Ford ‘Encouraged’ by Demand, First-Quarter Revenue
April 13 Ford Motor Co. is “encouraged” by April U.S. sales running ahead of a year earlier and experienced a boost in revenue in the first quarter, the automaker’s Americas chief said.
“Revenues were up” as well as this month’s deliveries, Americas President Mark Fields said today in Detroit without elaborating. Ford also said quality gains helped slash warranty repair rates by more than 40 percent over the past three years.
Paring that expense “will be yet another tailwind for first-quarter earnings,” said Brian Johnson, a Barclays Capital analyst in Chicago who has an “equal weight” rating on the shares. “We’re expecting a strong first quarter from Ford. Production was up and cost cutting continued.”
Field’s comments added to evidence of a rebound in the U.S. auto market after sales slumped to a 27-year low in 2009. Industry deliveries rose 24 percent in March, according to researcher Autodata Corp., and marked a fifth consecutive monthly advance.
“We’re starting to see the economic metrics start to go in the right direction,” Fields said at an auto-industry breakfast sponsored by the Dawda, Mann, Mulcahy & Sadler law firm. “I’m cautiously optimistic on consumer confidence.”
Ford’s U.S. deliveries totaled 133,979 in April 2009, according to Woodcliff Lake, New Jersey-based Autodata. Ford may report first-quarter revenue of $28 billion, based on the average of 7 analysts’ estimates compiled by Bloomberg, compared with $24.8 billion a year earlier.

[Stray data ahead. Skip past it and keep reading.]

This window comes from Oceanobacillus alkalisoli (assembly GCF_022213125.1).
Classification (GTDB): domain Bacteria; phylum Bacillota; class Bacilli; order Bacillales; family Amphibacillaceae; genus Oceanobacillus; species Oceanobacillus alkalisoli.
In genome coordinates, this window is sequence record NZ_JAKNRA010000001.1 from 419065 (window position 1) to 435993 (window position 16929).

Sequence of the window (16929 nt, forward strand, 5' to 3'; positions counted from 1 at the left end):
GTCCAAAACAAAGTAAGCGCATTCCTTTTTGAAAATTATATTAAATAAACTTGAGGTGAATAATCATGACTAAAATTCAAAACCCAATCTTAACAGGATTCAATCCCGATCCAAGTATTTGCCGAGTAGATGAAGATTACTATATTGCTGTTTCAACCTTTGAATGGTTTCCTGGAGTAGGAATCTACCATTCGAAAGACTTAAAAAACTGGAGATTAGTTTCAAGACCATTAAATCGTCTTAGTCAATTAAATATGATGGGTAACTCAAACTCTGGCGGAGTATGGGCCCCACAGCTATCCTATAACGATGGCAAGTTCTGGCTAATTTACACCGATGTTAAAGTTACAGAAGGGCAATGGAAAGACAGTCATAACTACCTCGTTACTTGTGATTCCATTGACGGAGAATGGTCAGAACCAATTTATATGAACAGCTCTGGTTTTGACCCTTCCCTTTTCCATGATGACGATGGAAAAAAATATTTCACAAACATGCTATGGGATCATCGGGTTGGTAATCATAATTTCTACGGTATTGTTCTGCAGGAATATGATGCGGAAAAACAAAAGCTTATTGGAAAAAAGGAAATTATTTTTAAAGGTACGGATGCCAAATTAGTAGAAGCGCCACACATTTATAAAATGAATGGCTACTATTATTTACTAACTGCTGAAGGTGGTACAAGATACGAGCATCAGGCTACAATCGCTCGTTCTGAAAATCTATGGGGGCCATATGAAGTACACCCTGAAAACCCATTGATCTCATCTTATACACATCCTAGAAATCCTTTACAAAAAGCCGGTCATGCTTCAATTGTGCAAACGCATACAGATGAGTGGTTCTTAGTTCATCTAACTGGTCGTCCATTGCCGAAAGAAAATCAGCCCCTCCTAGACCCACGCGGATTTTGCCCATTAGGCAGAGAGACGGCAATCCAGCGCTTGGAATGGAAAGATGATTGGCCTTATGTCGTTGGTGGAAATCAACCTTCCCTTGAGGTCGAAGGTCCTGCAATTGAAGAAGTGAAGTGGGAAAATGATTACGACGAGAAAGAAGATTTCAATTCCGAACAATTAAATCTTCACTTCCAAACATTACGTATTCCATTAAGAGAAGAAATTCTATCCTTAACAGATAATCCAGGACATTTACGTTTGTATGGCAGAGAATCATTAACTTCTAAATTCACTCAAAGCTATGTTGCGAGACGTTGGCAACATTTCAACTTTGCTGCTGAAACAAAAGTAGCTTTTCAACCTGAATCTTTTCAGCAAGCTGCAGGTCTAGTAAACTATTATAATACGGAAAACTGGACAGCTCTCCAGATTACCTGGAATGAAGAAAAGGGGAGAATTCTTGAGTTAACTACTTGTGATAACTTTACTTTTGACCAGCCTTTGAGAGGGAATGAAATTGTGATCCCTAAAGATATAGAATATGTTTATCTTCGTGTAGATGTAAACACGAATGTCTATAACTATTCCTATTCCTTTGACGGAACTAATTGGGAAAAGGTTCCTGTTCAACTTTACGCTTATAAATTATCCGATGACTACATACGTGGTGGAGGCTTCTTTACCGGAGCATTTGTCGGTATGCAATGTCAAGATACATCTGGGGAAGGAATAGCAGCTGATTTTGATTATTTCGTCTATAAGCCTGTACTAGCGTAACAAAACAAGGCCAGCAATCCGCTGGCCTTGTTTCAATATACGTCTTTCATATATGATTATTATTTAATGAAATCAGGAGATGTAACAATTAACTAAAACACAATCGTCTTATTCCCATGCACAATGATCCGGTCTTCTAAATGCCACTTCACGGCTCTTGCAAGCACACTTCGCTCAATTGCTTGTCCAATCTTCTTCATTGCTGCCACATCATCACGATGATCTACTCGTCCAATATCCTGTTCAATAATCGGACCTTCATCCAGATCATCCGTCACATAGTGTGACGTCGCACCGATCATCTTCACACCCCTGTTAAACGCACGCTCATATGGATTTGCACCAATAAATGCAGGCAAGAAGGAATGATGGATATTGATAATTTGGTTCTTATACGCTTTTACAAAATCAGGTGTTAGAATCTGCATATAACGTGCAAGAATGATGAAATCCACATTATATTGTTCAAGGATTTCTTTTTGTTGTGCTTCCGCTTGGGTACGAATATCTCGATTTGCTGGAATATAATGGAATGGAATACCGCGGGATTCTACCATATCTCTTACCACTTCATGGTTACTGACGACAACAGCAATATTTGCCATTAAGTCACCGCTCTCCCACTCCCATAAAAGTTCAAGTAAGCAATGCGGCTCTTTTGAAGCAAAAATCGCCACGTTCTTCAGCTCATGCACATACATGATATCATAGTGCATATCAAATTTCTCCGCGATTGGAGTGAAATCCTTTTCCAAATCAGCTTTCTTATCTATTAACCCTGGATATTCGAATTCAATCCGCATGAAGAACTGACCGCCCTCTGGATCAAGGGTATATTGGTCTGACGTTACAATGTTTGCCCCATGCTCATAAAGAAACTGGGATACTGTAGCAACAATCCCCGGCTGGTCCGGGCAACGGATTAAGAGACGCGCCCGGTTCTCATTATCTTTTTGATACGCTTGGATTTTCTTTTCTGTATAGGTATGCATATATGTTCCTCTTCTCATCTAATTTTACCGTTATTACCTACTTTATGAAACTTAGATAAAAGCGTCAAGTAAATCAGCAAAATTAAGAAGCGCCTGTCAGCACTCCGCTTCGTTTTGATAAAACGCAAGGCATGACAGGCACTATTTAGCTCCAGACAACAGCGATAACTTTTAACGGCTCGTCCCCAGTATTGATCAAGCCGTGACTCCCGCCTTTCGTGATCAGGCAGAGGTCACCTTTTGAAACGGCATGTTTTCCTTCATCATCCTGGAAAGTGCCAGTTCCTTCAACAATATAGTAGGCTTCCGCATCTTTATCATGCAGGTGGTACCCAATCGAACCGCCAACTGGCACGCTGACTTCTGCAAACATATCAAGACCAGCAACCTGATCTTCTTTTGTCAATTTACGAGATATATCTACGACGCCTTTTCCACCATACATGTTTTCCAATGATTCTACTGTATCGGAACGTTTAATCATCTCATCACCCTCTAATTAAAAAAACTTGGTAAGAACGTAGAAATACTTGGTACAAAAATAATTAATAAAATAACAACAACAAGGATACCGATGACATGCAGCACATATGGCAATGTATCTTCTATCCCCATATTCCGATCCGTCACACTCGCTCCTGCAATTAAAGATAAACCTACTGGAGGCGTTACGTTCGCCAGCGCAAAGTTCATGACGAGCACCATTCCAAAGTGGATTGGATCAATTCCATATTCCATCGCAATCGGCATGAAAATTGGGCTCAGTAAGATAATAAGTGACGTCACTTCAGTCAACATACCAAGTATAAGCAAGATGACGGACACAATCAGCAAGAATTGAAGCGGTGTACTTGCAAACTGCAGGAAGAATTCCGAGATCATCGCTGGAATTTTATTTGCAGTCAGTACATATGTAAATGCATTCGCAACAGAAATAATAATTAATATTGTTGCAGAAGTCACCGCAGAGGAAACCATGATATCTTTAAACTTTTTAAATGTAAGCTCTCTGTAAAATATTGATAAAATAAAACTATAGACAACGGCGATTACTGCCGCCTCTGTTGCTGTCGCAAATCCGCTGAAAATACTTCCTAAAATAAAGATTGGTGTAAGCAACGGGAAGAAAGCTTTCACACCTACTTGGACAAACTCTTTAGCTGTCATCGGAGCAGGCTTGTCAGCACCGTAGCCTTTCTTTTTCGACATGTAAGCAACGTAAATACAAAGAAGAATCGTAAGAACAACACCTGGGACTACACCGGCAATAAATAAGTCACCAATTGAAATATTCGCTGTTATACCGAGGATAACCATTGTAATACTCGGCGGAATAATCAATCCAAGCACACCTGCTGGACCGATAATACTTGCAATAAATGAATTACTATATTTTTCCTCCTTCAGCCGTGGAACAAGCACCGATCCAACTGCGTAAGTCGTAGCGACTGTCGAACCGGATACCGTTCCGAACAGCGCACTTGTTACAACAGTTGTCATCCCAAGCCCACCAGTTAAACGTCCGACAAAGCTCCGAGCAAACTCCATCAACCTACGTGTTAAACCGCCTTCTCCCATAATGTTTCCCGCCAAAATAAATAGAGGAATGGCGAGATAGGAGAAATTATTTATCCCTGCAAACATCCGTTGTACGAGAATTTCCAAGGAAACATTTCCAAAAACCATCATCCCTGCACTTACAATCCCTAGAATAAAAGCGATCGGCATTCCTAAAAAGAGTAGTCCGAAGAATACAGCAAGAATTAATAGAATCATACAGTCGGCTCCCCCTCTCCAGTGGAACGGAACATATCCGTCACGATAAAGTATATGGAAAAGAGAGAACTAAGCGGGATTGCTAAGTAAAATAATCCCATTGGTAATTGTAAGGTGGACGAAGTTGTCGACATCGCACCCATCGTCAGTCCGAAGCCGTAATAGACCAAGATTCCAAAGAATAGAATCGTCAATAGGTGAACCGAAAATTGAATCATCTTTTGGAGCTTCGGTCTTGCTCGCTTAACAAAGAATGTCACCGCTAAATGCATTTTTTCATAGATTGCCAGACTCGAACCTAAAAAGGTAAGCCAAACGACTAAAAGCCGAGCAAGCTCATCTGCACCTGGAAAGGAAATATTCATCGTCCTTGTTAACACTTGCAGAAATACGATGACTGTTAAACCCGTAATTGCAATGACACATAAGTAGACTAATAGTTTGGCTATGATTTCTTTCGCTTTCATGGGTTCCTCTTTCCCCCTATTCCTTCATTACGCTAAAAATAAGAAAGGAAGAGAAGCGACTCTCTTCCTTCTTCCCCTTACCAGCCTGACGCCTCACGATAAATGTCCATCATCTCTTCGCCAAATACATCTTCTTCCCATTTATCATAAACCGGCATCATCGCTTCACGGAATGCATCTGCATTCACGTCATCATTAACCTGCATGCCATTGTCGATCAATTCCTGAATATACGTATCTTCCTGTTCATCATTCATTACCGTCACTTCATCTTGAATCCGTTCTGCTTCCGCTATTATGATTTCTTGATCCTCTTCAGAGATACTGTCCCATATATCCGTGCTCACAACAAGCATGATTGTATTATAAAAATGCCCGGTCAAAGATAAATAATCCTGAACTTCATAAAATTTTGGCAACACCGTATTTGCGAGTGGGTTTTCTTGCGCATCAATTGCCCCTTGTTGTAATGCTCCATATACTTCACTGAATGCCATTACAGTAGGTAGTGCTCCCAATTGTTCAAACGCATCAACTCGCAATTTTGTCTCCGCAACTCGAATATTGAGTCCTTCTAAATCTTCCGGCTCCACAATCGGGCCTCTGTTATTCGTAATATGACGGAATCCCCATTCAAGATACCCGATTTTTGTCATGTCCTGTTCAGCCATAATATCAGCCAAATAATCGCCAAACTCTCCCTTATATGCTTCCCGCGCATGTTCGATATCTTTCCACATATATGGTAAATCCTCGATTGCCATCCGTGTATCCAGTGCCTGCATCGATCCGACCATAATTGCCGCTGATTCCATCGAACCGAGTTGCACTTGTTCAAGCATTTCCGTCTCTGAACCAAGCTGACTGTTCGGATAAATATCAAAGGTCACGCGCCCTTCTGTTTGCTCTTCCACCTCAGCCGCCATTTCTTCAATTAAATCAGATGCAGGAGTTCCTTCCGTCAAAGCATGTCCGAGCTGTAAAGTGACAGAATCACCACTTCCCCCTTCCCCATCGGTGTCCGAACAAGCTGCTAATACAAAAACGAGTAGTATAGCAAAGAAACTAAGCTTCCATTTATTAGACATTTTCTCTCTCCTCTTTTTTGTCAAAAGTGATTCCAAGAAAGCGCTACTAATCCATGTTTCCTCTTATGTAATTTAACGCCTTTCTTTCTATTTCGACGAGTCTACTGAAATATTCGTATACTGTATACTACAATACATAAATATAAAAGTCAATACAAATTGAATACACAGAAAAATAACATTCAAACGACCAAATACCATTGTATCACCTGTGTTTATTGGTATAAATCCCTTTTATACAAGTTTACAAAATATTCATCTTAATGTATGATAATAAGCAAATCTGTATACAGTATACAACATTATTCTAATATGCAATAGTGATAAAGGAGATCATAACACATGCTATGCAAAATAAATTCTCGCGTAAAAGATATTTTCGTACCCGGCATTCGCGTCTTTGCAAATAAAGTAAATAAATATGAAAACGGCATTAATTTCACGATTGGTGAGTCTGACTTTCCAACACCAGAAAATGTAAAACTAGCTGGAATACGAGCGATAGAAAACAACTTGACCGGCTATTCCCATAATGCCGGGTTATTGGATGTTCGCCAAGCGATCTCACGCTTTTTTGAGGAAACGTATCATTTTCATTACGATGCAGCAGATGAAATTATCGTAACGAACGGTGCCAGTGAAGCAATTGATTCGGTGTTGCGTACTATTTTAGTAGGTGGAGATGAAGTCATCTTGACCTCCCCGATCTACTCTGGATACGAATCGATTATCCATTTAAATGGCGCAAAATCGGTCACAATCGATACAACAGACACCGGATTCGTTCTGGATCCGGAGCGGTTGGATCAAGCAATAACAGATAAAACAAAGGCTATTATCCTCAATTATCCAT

Net income for the quarter probably will be $978.8 million, the average of 5 estimates. Ford posted a net loss of $1.43 billion for 2009’s first three months. The company hasn’t said when it will announce results. April sales figures are scheduled for release on May 3.
Ford rose 2 cents to $12.79 at 4 p.m. in New York Stock Exchange composite trading. The shares have gained 28 percent this year. Ford was the only major U.S. automaker to avoid bankruptcy last year.
The quality improvements gave Ford vehicles the fewest defects of any “full-line” automaker, the company said. Ford’s definition excludes specialty manufacturers such as Porsche SE.
Resale values on 5-year-old Ford, Lincoln and Mercury models rose 23 percent from 2009, outpacing the 19 percent increase for the industry, Ford said, citing auction data from the National Automobile Dealers Association trade group.
In the new-vehicle market, Ford finished the quarter with 17.4 percent of domestic sales, according to Autodata. The increase of 2.7 percentage points was Ford’s largest quarterly gain since the last three months of 1977, Fields said.
“That’s back when ‘Saturday Night Fever’ and ‘Close Encounters of the Third Kind’ were in movie theaters,” Fields said. “It’s been a long time.”
Ford’s challenge will be to retain customers as Toyota Motor Corp. ramps up discounts to recover from recalling more than 8 million vehicles linked to unintended acceleration, said Johnson, the Barclays analyst.
“Ford clearly has been gaining retail share,” Johnson said. “The question is, with Toyota being more aggressive with incentives, how much of those share gains can they hold on to?”
Fields said Ford will remain competitive in offering incentives, while still spending less than last year.
“We don’t go to the point where incentives really start damaging the brand and really start hurting” resale values for customers, Fields said.
LINK: Ford ?Encouraged? by Demand, First-Quarter Revenue (Update1) - Bloomberg.com